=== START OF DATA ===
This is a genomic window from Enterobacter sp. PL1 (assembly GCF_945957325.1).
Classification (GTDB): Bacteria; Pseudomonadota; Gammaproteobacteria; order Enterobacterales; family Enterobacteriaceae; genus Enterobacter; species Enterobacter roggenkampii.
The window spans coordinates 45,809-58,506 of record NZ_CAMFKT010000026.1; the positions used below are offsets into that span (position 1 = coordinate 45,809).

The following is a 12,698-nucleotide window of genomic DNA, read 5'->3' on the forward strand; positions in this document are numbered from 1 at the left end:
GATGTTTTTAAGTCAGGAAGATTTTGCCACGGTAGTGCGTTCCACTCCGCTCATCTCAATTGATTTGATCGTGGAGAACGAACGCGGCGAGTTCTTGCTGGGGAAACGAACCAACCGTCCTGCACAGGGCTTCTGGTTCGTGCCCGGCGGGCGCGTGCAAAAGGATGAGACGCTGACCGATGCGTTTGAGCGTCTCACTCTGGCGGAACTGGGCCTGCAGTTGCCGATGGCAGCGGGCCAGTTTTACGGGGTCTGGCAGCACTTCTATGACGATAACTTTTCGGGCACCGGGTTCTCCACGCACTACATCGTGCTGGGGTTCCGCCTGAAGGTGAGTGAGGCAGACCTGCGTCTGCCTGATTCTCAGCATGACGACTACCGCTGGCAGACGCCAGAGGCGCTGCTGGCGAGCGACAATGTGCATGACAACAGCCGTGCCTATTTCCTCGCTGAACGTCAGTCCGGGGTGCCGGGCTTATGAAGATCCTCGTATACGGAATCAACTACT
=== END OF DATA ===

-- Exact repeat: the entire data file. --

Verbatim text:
This is a genomic window from Enterobacter sp. PL1 (assembly GCF_945957325.1).
Classification (GTDB): Bacteria; Pseudomonadota; Gammaproteobacteria; order Enterobacterales; family Enterobacteriaceae; genus Enterobacter; species Enterobacter roggenkampii.
The window spans coordinates 45,809-58,506 of record NZ_CAMFKT010000026.1; the positions used below are offsets into that span (position 1 = coordinate 45,809).

The following is a 12,698-nucleotide window of genomic DNA, read 5'->3' on the forward strand; positions in this document are numbered from 1 at the left end:
GATGTTTTTAAGTCAGGAAGATTTTGCCACGGTAGTGCGTTCCACTCCGCTCATCTCAATTGATTTGATCGTGGAGAACGAACGCGGCGAGTTCTTGCTGGGGAAACGAACCAACCGTCCTGCACAGGGCTTCTGGTTCGTGCCCGGCGGGCGCGTGCAAAAGGATGAGACGCTGACCGATGCGTTTGAGCGTCTCACTCTGGCGGAACTGGGCCTGCAGTTGCCGATGGCAGCGGGCCAGTTTTACGGGGTCTGGCAGCACTTCTATGACGATAACTTTTCGGGCACCGGGTTCTCCACGCACTACATCGTGCTGGGGTTCCGCCTGAAGGTGAGTGAGGCAGACCTGCGTCTGCCTGATTCTCAGCATGACGACTACCGCTGGCAGACGCCAGAGGCGCTGCTGGCGAGCGACAATGTGCATGACAACAGCCGTGCCTATTTCCTCGCTGAACGTCAGTCCGGGGTGCCGGGCTTATGAAGATCCTCGTATACGGAATCAACTACT